Although a huge majority of our surf gear comes from China—including many of our boards (a dirty little secret the industry doesn’t want us to know)—the country has a surfing population that is practically nonexistent. While this is likely to change in the next few years, for the time being at least the waves in China can be enjoyed solo by anyone intrepid enough to venture there—and despite what you may think, there are plenty of good waves to be had in the land of the dragon!
The Surf: While the majority of China’s known coastline plays host to small, unimpressive beach break picking up (at best) short interval wind swell, Hainan island is quickly gaining a reputation with traveling surfers and others in the know. The “Hawaii of China,” Hainan is a tropical island with beach break and point setups, and has recently been deemed worthy of ASP-level competition, as both men’s and women’s longboard world tour events are being held there this year. (*Although Taiwan is typically associated with China, for the sake of this guide they will be thought of as two separate zones.
Five Waves Worth Surfing:
- Yab-J: “J-Bay” backwards, this left hand point has big aspirations. Although definitely not a left hand Jeffery’s, it’s a decent point in the Riyue Bay area.
- Main Point: Hainan’s most well-known wave, this left point in Riyue plays host to the annual Surfing Hainan Open, and more recently the Swatch Girl’s Pro and ISA events.
- Dadonghai: One of the most popular beaches on Hainan, Dadonghai is located in central Sanya, and is typically a small, subpar beach break crowded with expats and local swimmers, but is worth a visit simply for the experience of surfing a popular Chinese beach.
- Ghost Hotel: Purportedly Hainan’s best waves, this heavy left is also in Riyue Bay, and can produce draining barrels when the conditions are good.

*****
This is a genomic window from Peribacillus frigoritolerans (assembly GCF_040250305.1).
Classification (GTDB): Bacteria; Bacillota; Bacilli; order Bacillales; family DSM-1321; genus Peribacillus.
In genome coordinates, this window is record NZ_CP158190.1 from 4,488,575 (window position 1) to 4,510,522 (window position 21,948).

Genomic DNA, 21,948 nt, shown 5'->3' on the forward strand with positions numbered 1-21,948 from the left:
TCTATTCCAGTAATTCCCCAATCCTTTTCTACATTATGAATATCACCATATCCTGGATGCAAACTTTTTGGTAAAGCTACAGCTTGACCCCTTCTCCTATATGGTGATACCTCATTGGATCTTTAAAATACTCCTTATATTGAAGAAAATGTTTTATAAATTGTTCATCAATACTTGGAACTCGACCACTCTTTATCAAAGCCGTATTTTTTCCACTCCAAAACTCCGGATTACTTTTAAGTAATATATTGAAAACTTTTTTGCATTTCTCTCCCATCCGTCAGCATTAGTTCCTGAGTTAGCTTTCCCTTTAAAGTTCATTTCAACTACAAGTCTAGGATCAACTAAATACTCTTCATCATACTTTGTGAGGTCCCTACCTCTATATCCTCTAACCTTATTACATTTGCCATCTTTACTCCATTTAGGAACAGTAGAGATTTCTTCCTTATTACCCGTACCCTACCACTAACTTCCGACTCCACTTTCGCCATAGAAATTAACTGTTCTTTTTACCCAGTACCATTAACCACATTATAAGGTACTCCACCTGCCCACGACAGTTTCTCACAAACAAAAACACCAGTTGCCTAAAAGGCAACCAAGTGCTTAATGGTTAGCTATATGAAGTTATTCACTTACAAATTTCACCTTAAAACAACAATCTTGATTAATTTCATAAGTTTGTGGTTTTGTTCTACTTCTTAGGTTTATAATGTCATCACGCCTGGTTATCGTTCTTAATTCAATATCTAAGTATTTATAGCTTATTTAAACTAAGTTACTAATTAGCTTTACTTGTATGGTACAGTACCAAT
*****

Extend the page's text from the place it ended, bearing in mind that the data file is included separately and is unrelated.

- Quintang River bore, Hangzhou: China has one of the world’s best bore tide waves, which can offer rides up to two miles in length.
The Water: While the water in much of China is pretty dirty, Hainan Island has more of a tropical, undeveloped feel, and the water clarity reflects this. Water temps are typically above 80 F (27 C).
The Season: For real swell with a decent interval, you will be looking for typhoons between July and September—although quality waves have been recorded at other times of the year as well.
The Vibe: Hainan is becoming more popular with visiting surfers, and is booming as a Chinese holiday resort destination. With this development comes more crowding, and locals are starting to surf as well—but for the most part this is one of the mellower scenes out there.
Things To Do: China is a massive country, and for its size doesn’t see a lot of tourists, which can be a good thing or a bad thing, depending on what you are looking for. Must-sees include the Great Wall and the terracotta army in Beijing, and the Yellow Mountains of Huangshan.
Where To Stay: Hainan is set up for visiting surfers, and you will have no problem arranging accommodations. Traveling mainland China is a different story, however. Few people speak English, and hotels can be both expensive and difficult to arrange (largely because of the language barrier). Try booking ahead online for major cities.
What To Bring: A stubby shortboard or fish and a longboard. All of your own surf accessories, including repair supplies. Warm water gear. A copy of Lonely Planet’s Guide to China. A good dose of patience and a willingness to try the exotic.
Getting There: Major airports on the mainland include Hong Kong and Beijing, Hainan also sees flights from international destinations such as Singapore and Kuala Lumpur, as well as various cities in Australia. You can also take a train from Guangzhou—a unique experience that involves having the train loaded onto a ferry! Visas can be pricey depending on your home country, and should be arranged before arrival. Airport codes: HKG (Hong Kong), PEK (Beijing), and HAK (Haikou, Hainan).